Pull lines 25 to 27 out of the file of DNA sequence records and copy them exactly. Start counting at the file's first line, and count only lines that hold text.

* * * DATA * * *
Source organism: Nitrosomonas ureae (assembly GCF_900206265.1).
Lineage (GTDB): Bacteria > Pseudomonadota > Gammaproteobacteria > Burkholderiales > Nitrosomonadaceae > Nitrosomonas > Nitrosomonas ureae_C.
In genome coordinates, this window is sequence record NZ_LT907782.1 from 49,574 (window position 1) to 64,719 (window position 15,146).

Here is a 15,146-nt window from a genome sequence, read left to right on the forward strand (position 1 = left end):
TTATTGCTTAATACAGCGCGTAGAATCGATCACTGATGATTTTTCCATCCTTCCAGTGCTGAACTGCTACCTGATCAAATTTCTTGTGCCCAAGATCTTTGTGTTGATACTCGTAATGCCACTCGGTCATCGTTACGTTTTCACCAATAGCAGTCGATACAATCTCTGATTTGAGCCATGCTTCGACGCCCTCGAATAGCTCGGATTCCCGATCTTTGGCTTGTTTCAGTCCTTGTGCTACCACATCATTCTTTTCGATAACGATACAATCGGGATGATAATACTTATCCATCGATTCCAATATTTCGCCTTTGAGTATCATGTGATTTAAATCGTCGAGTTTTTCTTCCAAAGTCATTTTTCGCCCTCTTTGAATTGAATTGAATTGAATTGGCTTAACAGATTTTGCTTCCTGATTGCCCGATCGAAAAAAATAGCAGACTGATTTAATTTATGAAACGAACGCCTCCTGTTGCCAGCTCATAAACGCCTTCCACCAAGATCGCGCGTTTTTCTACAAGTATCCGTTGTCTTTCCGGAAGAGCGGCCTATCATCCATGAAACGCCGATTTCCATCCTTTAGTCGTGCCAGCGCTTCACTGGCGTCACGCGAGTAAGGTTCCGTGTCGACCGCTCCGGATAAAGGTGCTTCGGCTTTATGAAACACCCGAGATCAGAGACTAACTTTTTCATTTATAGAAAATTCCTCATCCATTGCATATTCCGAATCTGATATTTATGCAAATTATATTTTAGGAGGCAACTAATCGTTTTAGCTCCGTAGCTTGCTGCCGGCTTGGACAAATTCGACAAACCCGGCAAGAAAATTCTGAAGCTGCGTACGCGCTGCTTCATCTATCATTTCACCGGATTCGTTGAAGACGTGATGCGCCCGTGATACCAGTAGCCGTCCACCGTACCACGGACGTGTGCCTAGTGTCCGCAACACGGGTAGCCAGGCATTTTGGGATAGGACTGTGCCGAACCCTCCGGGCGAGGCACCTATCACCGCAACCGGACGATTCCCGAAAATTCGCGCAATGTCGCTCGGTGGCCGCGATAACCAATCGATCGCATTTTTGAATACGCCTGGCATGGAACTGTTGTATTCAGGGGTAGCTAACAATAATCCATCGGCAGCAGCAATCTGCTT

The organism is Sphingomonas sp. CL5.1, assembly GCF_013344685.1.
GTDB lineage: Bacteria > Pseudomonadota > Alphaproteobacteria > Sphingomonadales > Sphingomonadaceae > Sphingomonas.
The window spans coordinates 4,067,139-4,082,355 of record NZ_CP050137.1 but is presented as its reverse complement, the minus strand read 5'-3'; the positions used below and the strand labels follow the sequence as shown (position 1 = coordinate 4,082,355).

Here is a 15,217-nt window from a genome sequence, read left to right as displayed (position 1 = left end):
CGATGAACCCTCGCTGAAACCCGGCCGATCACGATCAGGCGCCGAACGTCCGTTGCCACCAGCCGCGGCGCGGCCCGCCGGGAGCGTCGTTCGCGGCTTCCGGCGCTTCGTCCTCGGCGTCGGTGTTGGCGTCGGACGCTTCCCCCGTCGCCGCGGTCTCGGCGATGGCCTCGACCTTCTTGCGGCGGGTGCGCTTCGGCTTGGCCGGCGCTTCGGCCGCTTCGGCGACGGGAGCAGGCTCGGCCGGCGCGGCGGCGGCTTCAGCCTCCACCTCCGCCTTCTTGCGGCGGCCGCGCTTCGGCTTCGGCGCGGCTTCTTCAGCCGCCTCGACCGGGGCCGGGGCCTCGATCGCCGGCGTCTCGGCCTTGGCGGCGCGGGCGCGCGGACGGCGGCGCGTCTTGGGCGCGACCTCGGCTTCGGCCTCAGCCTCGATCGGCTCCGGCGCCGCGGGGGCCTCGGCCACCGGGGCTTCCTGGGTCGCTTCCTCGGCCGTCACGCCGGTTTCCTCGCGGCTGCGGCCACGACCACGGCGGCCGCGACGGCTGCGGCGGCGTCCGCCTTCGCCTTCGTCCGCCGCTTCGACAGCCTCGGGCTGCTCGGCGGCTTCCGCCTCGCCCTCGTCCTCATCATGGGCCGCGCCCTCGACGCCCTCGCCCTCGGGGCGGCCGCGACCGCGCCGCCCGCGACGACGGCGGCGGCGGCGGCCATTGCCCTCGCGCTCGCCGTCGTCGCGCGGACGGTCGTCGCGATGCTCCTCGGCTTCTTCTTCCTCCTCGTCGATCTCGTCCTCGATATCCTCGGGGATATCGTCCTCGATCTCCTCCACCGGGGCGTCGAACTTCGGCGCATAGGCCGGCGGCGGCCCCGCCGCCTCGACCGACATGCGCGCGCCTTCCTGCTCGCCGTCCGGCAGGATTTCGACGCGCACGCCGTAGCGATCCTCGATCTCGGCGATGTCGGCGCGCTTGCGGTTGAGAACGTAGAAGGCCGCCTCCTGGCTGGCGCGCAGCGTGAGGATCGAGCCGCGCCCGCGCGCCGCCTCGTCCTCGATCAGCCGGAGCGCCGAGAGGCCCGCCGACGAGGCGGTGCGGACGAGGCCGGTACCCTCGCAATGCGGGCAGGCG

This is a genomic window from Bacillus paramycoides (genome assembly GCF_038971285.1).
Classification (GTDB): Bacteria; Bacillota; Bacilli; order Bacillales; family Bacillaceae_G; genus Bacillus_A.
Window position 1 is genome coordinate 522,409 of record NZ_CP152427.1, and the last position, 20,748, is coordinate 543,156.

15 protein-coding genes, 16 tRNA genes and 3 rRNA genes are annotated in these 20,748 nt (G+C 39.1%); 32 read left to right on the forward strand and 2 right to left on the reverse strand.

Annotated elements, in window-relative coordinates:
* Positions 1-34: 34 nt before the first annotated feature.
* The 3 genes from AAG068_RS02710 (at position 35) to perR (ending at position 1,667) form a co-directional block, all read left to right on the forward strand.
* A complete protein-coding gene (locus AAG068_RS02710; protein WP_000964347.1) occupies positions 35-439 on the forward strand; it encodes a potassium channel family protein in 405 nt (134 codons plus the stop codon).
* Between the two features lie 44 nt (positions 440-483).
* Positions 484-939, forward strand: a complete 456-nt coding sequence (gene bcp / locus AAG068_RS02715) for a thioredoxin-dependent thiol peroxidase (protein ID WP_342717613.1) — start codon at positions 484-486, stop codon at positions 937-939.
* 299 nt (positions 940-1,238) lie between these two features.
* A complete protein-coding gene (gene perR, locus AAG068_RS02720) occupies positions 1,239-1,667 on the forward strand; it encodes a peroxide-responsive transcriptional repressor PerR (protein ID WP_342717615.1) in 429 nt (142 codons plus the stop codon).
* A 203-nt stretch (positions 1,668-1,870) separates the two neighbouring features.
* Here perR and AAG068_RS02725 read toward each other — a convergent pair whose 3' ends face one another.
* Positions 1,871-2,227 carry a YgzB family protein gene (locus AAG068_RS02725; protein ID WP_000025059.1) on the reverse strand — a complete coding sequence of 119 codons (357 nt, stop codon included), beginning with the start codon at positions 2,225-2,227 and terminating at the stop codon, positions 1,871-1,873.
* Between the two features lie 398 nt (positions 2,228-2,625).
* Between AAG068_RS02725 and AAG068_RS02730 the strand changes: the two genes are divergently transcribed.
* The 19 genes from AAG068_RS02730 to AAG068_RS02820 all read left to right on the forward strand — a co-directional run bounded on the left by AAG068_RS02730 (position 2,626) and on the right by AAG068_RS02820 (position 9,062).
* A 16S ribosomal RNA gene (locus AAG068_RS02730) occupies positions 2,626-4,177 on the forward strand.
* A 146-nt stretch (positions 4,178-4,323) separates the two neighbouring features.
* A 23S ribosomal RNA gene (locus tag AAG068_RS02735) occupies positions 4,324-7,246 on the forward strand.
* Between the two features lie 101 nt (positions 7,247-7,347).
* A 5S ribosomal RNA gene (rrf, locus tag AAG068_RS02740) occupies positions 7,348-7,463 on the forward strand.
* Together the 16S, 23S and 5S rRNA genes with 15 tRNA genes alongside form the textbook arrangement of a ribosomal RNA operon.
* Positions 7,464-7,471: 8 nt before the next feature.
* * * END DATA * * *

* Positions 1,871-2,227 carry a YgzB family protein gene (locus AAG068_RS02725; protein ID WP_000025059.1) on the reverse strand — a complete coding sequence of 119 codons (357 nt, stop codon included), beginning with the start codon at positions 2,225-2,227 and terminating at the stop codon, positions 1,871-1,873.
* Between the two features lie 398 nt (positions 2,228-2,625).
* Between AAG068_RS02725 and AAG068_RS02730 the strand changes: the two genes are divergently transcribed.